Having participated in the deception of the American people during the war, the Army chose after the war to deceive itself. In "Learning to Eat Soup With a Knife," John Nagl argued that instead of learning from defeat, the Army after Vietnam focused its energies on the kind of wars it knew how to win — high-technology conventional wars. An essential contribution to this strategy of denial was the publication of "On Strategy: A Critical Analysis of the Vietnam War," by Col. Harry Summers. Summers, a faculty member of the U.S. Army War College, argued that the Army had erred by not focusing enough on conventional warfare in Vietnam, a lesson the Army was happy to hear. Despite having been recently defeated by an insurgency, the Army slashed training and resources devoted to counterinsurgency.
By the early 1990s, the Army's focus on conventional war-fighting appeared to have been vindicated. During the 1980s, the U.S. military benefited from the largest peacetime military buildup in the nation's history. High-technology equipment dramatically increased the mobility and lethality of our ground forces. The Army's National Training Center honed the Army's conventional war-fighting skills to a razor's edge. The fall of the Berlin Wall in 1989 signaled the demise of the Soviet Union and the futility of direct confrontation with the U.S. Despite the fact the U.S. supported insurgencies in Afghanistan, Nicaragua and Angola to hasten the Soviet Union's demise, the U.S. military gave little thought to counterinsurgency throughout the 1990s. America's generals assumed without much reflection that the wars of the future would look much like the wars of the past — state-on-state conflicts against conventional forces. America's swift defeat of the Iraqi Army, the world's fourth-largest, in 1991 seemed to confirm the wisdom of the U.S. military's post-Vietnam reforms. But the military learned the wrong lessons from Operation Desert Storm. It continued to prepare for the last war, while its future enemies prepared for a new kind of war.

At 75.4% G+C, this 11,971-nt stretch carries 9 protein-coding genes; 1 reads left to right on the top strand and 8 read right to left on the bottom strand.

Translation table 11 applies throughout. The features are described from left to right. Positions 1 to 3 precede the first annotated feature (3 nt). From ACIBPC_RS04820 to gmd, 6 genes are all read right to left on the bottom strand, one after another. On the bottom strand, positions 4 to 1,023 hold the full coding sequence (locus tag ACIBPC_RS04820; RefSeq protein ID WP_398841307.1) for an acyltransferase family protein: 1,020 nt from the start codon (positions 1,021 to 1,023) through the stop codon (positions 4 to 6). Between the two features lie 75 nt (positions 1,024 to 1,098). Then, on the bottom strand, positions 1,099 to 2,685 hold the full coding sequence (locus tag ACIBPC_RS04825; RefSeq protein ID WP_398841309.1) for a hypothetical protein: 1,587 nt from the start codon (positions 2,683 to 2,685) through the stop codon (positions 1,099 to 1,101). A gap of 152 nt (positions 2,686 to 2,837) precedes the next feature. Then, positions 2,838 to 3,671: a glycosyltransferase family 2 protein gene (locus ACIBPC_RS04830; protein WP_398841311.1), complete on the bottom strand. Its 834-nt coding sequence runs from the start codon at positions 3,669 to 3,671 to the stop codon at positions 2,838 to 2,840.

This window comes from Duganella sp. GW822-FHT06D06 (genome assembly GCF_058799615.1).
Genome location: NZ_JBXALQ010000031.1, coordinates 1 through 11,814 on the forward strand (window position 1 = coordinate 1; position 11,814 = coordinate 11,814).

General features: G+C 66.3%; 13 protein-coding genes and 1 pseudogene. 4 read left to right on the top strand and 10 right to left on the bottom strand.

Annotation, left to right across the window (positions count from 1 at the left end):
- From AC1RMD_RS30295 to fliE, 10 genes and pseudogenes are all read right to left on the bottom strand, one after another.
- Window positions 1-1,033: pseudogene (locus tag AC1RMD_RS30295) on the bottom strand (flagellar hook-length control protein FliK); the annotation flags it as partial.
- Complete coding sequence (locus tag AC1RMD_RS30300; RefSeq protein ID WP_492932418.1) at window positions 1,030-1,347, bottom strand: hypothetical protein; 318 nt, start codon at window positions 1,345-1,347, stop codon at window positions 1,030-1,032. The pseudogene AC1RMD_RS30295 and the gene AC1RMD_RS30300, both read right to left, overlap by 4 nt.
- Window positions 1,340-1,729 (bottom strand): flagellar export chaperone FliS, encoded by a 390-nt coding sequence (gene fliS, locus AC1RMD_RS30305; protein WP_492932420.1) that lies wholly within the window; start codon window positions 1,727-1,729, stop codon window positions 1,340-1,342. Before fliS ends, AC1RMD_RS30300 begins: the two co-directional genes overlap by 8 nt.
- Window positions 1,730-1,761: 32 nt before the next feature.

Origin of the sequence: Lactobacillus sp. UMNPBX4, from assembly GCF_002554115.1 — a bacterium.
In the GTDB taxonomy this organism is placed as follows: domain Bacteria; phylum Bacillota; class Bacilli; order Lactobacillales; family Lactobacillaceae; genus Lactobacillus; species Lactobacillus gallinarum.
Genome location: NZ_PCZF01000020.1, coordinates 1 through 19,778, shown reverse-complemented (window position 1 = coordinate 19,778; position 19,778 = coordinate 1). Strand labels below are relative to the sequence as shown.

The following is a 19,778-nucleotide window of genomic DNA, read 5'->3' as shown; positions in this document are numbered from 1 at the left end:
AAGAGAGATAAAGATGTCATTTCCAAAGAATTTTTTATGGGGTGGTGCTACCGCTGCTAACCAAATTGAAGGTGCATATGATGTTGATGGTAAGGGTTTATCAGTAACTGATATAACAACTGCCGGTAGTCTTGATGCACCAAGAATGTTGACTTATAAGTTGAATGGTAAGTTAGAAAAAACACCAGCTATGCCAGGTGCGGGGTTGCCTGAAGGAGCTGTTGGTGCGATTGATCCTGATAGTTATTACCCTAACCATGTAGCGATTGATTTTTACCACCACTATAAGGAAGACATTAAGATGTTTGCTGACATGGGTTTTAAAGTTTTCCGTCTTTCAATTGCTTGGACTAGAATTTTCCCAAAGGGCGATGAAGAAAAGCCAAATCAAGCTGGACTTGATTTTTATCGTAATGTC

Failures of Generalship in Iraq
America's generals have repeated the mistakes of Vietnam in Iraq. First, throughout the 1990s our generals failed to envision the conditions of future combat and prepare their forces accordingly. Second, America's generals failed to estimate correctly both the means and the ways necessary to achieve the aims of policy prior to beginning the war in Iraq. Finally, America's generals did not provide Congress and the public with an accurate assessment of the conflict in Iraq.